5. 5. International Journal of Advances in Engineering & Technology, Nov 2011.©IJAET ISSN: 2231-1963 (g) (h)Figure 4: Graph (g)shows the sum of pixel value in opened image as a function of radius of simple RBC (h) thesum of pixel value in opened image as a function of radius of parasite affected blood cell (i) (j)Figure 5: (i)graph shows the sum of pixel value in opened image as a function of radius of simple RBC (j) graphshows the sum of pixel value in opened image as a function of radius of simple RBC of parasite affected bloodcellIn above figure 4, graph for RBC and malaria parasite shows the the sum of pixel values in opnedimage as a function of radius. Granulometry estimates the intensity surface area distribution of object(parasite affected RBC) as a function of size. Granulometry likens image objects to RBC whose sizescan be determined by sifting them through screens of increasing size and collecting what remains aftereach pass. Image objects are sifted by opening the image with a structuring element of increasing sizeand counting the remaining intensity surface area (summation of pixel values in the image) after eachopening.We Choose a counter limit so that the intensity surface area goes to zero as we increase thesize of our structuring element.In figure 5, graph for RBC and malaria parasites shows the size distribution or RBC. A significantdrop in intensity surface area between two consecutive openings indicates that the image containsobjects of comparable size to the smaller opening. This is equivalent to the first derivative of theintensity surface area array, which contains the size distribution of the objects in the image. (a) (b) Figure 6: (a) Histogram plot of simple RBC (b) Histogram plot of parasite affected blood cell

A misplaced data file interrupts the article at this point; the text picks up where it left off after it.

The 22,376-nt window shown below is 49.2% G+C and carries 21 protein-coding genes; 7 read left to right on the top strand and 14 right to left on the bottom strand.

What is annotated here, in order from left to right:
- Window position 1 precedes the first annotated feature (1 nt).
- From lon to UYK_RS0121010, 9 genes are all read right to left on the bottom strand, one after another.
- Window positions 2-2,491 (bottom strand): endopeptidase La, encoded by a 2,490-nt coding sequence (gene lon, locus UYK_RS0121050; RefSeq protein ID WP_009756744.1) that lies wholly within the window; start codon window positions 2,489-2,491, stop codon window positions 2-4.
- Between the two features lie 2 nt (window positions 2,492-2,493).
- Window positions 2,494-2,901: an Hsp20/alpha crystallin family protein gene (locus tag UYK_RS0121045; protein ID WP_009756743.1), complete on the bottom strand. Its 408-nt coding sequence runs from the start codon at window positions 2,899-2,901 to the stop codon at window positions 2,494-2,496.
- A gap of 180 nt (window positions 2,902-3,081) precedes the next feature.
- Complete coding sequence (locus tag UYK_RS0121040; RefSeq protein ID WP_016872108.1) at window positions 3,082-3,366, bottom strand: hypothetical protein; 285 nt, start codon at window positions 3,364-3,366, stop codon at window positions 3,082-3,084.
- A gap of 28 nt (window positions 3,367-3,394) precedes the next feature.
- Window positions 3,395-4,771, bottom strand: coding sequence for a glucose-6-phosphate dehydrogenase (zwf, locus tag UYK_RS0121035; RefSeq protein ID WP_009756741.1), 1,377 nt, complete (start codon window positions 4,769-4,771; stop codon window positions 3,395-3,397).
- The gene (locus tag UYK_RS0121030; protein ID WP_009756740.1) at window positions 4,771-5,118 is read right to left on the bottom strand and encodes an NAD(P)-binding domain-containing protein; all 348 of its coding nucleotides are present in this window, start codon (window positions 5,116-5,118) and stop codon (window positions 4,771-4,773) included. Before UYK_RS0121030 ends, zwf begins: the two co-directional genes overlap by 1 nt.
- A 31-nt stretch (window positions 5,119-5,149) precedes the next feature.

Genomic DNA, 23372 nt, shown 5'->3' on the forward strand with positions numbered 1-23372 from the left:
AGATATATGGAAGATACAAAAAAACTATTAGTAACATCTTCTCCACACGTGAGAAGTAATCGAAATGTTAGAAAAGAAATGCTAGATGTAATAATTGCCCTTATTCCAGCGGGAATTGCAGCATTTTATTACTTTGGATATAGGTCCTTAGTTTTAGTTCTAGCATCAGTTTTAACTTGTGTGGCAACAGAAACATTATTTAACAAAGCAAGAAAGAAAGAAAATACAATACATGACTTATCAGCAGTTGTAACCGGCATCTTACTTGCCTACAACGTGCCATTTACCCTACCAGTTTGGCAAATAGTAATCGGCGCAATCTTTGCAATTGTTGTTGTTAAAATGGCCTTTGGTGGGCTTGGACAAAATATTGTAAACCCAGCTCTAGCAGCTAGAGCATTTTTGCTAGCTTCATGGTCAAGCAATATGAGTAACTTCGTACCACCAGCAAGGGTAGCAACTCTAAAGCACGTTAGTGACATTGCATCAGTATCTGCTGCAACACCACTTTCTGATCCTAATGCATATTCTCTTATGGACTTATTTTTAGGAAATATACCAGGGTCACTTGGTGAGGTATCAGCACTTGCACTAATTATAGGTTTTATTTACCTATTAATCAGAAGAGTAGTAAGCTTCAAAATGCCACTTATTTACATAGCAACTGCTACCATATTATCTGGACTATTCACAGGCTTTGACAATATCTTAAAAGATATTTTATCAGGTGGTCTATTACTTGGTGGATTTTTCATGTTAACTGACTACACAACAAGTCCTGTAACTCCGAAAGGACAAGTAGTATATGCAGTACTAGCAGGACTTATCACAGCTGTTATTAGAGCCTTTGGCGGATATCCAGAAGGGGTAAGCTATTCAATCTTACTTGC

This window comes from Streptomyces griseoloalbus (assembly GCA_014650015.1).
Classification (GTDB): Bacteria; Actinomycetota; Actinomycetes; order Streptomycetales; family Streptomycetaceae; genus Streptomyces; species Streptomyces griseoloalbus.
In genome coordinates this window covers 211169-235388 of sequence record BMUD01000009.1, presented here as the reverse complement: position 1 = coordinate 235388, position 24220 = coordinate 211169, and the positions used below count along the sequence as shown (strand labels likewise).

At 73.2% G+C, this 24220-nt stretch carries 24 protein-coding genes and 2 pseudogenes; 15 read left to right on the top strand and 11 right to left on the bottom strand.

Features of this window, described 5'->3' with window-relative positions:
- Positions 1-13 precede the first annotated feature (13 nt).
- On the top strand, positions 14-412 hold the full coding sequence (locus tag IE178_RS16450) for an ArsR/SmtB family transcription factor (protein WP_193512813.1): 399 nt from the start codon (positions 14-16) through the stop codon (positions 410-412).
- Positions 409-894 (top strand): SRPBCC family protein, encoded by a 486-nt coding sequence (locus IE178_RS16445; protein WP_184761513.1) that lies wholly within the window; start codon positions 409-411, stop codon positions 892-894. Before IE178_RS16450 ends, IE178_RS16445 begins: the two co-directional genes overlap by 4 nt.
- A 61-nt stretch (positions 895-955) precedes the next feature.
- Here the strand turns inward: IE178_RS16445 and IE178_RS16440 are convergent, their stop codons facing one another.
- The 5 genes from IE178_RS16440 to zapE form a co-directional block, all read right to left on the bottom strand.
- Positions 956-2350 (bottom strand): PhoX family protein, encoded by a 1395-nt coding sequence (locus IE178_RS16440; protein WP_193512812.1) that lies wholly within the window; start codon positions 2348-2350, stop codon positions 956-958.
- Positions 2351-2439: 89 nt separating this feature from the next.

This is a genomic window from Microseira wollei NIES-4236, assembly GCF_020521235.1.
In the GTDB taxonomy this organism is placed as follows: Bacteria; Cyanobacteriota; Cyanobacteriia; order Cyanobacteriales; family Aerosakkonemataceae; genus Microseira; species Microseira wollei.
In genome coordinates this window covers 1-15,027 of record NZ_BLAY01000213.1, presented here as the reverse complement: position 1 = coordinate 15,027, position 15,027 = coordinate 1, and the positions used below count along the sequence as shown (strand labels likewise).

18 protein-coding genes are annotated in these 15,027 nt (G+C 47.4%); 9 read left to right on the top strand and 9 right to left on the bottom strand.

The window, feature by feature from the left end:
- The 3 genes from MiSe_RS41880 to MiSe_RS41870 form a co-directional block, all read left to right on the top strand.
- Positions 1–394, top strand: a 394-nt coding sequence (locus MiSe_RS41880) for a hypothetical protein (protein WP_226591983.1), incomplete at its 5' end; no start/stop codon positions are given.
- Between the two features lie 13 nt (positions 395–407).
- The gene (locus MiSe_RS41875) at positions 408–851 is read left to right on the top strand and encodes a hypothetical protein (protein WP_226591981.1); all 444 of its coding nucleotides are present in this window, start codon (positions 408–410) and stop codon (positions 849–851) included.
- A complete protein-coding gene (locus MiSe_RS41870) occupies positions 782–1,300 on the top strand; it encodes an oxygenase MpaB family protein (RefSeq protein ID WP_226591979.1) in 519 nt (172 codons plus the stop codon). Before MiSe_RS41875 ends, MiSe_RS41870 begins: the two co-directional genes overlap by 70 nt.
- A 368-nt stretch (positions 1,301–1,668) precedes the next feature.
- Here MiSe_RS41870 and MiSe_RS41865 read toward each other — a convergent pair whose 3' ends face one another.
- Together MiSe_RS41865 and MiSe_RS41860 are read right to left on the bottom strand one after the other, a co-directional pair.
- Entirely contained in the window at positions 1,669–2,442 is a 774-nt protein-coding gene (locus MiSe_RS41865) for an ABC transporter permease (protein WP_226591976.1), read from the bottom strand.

6. 6. International Journal of Advances in Engineering & Technology, Nov 2011.©IJAET ISSN: 2231-1963In above figure 6, the threshold gray level for extracting objects of their background. Two thresholdlevel need to determine from the histogram one for erythrocytes and one for parasite. The histogramshows the intensity distribution in image (a) (b)Figure 7 :(a)Size distribution of simple RBC cell (b)Size distribution of parasite affected blood cellIn figure 7, histogram containing 10 bins that shows the distribution of different RBC sizes. Thehistogram shows the most common size for parasite affected RBC in the image. We extract new areasof getting image and update the distribution, here we plots the number of data values that occur inspecified data range ,displays data in a Cartesian coordinate system. (a) (b) Figure 8: (a)RBC after segmentation (b)Parasite affected blood cell after segmentationFigure 8 represent the final detected cell of original image. In above figure after comparison the firstorder statistics we finally indicate the segmented imageVI. CALCULATION CHART FOR SENSITIVITY AND POSITIVE PREDICTIVE VALUEObservation- The test results of 25 blood images consisting of 502 Red blood cells are included in atable. The values are tabulated below and are compared with manual counting Table-2 Test Algorithm 1 Algorithm 2 Manual counting images RBC Parasites RBC Parasites RBC Parasites 1 12 2 11 3 12 2 2 12 4 12 3 12 4 3 27 2 27 2 27 2 4 51 7 39 13 51 7 5 0 1 16 2 15 1 6 15 1 11 3 21 1 7 21 1 21 0 17 1 8 0 1 4 3 16 1 9 37 2 12 4 12 2 10 12 2 12 4 12 2 11 24 1 24 0 24 1 12 0 1 11 5 40 2 13 31 2 44 20 12 1